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The Random Sandbox

The Random Sandbox

MetaTrader 4Examples | 7 June 2013, 14:24
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This article is intended to help users gain a better understanding of the Expert Advisor performance measurements offered by MetaTrader, such as profit factor or relative drawdown. This is helped with the use of an interactive "sandbox game" mimicking the performance of EAs and their associated measurements.


How do we know whether the performance of an Expert Advisor is actually any good?

MetaTrader offers a range of metrics by default to help us understand the performance of an EA during trading, backtesting and optimization. This data is sometimes ignored or misunderstood simply because new traders do not have a large enough pool of results to compare these numbers against. It may take months or even years for a trader to generate enough data and experience to fully understand what constitutes a good profit factor or an acceptable drawdown.

Even though there are plenty of places to find advice, it is human nature to ignore that and want to test things out ourselves to reach our own conclusions instead. Unfortunately this can lead to many costly mistakes. This article aims to offer a sandbox in which users can quickly, easily and safely explore the deeper meanings behind the performance metrics offered by MetaTrader, without having to blindly rely upon the advice of others or wait months or years to generate a large pool of test data from different EAs themselves.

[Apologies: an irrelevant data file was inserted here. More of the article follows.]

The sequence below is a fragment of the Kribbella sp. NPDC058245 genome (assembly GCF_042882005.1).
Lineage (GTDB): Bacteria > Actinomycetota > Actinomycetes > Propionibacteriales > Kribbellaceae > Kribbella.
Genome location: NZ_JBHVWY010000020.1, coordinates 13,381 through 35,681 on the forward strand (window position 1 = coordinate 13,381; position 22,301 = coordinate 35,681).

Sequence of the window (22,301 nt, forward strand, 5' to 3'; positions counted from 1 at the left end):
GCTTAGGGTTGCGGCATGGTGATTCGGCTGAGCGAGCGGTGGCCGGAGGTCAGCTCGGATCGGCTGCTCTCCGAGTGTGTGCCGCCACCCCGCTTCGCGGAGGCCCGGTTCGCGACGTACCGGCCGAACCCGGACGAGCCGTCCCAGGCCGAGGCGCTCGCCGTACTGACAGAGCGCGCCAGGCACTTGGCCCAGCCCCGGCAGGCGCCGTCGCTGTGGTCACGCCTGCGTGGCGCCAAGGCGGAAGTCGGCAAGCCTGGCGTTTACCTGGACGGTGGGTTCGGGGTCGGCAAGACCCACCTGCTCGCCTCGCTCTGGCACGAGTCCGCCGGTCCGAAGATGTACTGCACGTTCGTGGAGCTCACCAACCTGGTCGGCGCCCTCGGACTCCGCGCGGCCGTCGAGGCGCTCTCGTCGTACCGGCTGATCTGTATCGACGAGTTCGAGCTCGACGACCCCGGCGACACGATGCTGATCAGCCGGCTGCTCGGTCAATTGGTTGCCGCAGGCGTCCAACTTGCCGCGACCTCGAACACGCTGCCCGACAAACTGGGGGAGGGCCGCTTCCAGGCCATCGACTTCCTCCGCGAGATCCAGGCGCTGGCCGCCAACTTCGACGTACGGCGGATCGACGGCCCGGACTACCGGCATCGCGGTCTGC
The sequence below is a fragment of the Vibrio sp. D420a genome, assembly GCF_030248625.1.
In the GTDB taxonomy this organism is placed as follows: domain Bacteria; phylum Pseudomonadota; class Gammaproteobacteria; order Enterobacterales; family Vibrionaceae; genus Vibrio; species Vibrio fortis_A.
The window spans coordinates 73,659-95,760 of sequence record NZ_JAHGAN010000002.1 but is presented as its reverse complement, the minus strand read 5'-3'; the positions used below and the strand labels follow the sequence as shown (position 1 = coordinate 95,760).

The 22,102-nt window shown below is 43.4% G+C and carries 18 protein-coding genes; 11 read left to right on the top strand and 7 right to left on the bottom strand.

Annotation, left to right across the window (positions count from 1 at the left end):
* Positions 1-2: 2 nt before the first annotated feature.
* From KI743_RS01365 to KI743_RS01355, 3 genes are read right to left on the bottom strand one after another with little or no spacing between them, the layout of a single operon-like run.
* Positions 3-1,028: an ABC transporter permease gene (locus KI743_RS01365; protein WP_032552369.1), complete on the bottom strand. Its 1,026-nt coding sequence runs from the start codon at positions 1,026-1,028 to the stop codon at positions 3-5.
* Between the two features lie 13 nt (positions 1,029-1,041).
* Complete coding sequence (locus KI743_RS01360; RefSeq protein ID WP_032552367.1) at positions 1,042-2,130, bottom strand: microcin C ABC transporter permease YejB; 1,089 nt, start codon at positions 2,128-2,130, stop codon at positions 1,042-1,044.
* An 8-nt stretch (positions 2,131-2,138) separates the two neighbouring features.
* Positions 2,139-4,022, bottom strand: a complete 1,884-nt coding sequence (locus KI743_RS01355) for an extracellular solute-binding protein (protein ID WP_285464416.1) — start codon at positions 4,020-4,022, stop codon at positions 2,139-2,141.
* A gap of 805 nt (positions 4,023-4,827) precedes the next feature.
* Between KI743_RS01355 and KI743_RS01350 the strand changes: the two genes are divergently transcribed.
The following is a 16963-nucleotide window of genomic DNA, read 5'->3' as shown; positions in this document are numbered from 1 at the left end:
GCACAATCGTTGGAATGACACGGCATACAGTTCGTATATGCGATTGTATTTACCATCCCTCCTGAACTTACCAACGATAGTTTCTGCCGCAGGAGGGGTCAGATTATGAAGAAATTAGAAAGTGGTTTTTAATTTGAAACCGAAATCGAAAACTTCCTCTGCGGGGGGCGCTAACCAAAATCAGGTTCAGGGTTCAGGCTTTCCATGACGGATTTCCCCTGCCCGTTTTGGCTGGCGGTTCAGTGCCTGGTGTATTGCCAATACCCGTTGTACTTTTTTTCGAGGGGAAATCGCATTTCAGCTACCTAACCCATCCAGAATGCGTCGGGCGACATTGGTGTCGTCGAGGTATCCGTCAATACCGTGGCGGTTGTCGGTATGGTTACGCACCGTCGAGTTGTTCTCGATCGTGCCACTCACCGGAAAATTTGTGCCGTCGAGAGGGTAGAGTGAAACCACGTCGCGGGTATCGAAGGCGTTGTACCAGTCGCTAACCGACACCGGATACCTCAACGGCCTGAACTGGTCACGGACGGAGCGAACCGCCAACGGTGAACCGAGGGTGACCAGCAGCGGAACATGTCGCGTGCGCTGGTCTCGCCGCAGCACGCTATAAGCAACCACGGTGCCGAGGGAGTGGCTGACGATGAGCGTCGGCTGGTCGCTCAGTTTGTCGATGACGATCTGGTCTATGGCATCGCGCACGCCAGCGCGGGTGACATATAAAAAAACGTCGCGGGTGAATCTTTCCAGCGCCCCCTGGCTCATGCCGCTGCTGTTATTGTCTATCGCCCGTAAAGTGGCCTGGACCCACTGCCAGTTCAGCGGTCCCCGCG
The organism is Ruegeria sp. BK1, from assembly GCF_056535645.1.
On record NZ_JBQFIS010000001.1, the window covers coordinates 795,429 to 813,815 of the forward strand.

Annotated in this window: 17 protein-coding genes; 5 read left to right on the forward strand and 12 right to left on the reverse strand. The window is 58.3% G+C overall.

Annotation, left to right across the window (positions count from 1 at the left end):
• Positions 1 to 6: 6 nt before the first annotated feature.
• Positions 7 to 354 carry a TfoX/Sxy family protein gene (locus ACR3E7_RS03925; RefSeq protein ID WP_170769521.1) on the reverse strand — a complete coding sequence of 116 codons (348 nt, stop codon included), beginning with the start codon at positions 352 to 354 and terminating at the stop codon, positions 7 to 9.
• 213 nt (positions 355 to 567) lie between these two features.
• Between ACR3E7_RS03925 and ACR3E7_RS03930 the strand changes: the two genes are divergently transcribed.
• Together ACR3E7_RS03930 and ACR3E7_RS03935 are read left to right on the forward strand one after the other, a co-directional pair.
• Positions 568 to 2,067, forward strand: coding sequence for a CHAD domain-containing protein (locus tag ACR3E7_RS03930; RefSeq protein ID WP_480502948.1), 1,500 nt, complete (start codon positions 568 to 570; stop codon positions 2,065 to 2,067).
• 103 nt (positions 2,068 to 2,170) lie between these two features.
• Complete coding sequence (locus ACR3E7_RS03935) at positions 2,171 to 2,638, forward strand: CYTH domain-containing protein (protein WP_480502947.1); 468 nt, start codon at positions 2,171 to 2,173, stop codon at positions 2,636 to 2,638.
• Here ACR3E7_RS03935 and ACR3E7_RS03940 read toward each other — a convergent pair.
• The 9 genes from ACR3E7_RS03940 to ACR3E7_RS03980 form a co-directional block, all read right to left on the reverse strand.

There is a simple Excel file attached to this article (in a zip folder at the bottom of this page) which will instantly generate 1000 random trades and display the relevant performance metrics offered by MetaTrader, along with graphs. This repeatedly simulates the results of having written and tested a new Expert Advisor strategy at the click of a button. Various key input parameters can be changed and a large amount of relevant randomized simulated backtest data can be generated instantly. This creates a very quick and easy interactive experience which many traders might find interesting and useful.